Here’s what you should know about this: up to this point, no one, least of all me, had really thought that anything I wrote was any good. In fact several times I was told that things were not very good. Lots of things I never showed anyone. But for some reason, somewhere along the line, I got it into my head that I was going to enter a short story writing competition. I had, the previous year,  wanted to enter the one about Jesus looking through the window (I’m pretty sure it, and a similarly themed painting I did in art class, were inspired by a Pete Townsend song. I was a weird kid) but my teacher at the time told me, and I quote: “It’s not very good.”

Look, I’m sure she was right (this story did not survive the 80’s, much like my sisters purple, black and green Peter Pan boots which were stolen from me at a party, leading my friend Erich to have to carry me out to the car, leading me to fall in love with him, leading to a whole world of pain for me, him and his girlfriend, Rita). The story was probably crap, but “It’s not very good,” is hardly encouraging for a young writer who shows, if not exactly promise, then at least enthusiasm. But I overcame this minor setback, and armed with the things Mrs. Crooks taught me about conflict wrote The Seventh Grade and entered it into the province wide Permanent High School Short Story Contest.

Well, I won the contest. And that should have been a wonderful moment for me. My teachers were proud. The principal was proud. Hell, they announced it over the school PA. My parents were proud, and the prize was $500. In 1983, for a 16 year old girl with a fake ID, this was a lot of money. But it wasn’t a wonderful moment. It was a terrible moment, full of doubt and humiliation, because I didn’t think the story was very good. The story was later awarded another high school writing prize, published in two magazines, used as study materials in at least one school and translated, as I said, into Chinese and I think, included in a book of young Canadian writers published in China.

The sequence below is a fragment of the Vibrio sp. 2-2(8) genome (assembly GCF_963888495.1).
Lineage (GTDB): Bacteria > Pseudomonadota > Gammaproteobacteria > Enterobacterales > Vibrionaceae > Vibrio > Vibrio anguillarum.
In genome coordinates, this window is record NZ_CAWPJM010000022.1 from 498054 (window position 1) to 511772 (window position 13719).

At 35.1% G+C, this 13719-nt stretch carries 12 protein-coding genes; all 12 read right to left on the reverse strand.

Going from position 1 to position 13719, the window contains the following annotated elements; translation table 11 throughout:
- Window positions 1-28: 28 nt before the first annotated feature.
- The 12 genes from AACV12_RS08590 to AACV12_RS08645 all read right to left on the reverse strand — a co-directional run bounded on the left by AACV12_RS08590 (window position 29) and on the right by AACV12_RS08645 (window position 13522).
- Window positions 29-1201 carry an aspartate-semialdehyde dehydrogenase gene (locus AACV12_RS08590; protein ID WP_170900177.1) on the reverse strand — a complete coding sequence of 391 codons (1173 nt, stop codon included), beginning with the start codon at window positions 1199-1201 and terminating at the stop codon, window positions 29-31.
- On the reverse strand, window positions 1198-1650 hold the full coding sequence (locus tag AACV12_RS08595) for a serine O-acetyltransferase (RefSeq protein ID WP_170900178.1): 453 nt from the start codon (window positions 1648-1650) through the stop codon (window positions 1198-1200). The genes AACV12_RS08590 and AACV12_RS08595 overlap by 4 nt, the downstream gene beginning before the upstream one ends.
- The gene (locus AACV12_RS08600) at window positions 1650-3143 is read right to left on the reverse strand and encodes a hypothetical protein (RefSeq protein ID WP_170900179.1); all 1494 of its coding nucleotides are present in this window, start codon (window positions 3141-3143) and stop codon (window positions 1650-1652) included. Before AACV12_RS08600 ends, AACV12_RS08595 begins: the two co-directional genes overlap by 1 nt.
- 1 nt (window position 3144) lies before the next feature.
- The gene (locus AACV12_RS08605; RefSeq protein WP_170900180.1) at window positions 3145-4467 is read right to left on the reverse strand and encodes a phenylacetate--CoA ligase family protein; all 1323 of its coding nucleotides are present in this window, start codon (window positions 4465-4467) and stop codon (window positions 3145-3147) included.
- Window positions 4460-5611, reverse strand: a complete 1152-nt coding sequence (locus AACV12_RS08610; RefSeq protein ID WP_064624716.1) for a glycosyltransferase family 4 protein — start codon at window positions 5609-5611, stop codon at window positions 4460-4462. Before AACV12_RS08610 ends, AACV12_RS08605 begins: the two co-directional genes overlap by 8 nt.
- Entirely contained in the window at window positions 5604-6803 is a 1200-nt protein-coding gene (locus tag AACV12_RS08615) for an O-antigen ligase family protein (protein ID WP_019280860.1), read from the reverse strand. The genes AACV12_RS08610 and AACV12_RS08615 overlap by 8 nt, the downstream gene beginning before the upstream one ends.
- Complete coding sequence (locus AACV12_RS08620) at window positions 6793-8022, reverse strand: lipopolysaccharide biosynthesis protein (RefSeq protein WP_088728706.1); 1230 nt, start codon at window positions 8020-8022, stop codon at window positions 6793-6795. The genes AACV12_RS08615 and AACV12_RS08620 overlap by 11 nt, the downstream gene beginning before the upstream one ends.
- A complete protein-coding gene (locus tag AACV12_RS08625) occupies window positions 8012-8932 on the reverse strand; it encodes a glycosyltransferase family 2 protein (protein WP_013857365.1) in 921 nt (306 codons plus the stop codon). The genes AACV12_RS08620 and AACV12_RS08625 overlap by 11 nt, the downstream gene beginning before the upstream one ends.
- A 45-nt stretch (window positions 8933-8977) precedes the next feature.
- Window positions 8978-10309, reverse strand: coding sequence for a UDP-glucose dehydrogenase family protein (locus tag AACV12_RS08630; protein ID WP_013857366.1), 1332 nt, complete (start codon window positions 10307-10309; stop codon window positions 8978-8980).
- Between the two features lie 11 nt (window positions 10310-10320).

I still don’t think it’s very good. Read it and judge for yourself. Even for the 16 year old that I was, it’s shit. I kind of hate it. But most of all I hate what it did to me, because after that I didn’t write another short story for nearly ten years. I barely wrote another word. I was, in a word, mortified.

In about 1995 I wrote Hildegarde as a screenplay first. I re-drafted it once and sold the second draft to the first producer who read it. Then I won a national screenwriter development grant for it. I signed with a top agent. I got another development grant. I got a contract to write the novelization.

And I didn’t think it was very good. Don’t get me wrong. I like the movie, and the novel is kind of cute. But I don’t think it is very good. And I want to write something very good.

When you’re drawing with colored pencils, there comes a time when you just have to walk away from your drawing. You can’t erase, you can’t add anything else, you can’t color over mistakes. You just have to live with it the way it is. Even if you don’t think it’s very good. And to me, that’s not fair.

Writing for publication or production takes many things, perseverance, a thick skin, a certain madness, imagination, but above all courage. It takes courage to fill up your page with  colored pencils, knowing there comes a point you can’t change anything. Knowing that you will be judged on your colors the way they turn out, not the way you imagine them. Knowing that you can only improve one drawing by starting another one.

We writers can change things, of course we can, but only until our work is published or produced. Then it’s out there. My first published short story contains the phrase “pierced my heart like a dagger”. My “debut” novel is a not very well written novelization of a children’s movie that went direct to DVD. Harper Lee’s debut novel was To Kill a Mockingbird .

Sigh.

Pass me the colored pencils. I’m starting another drawing.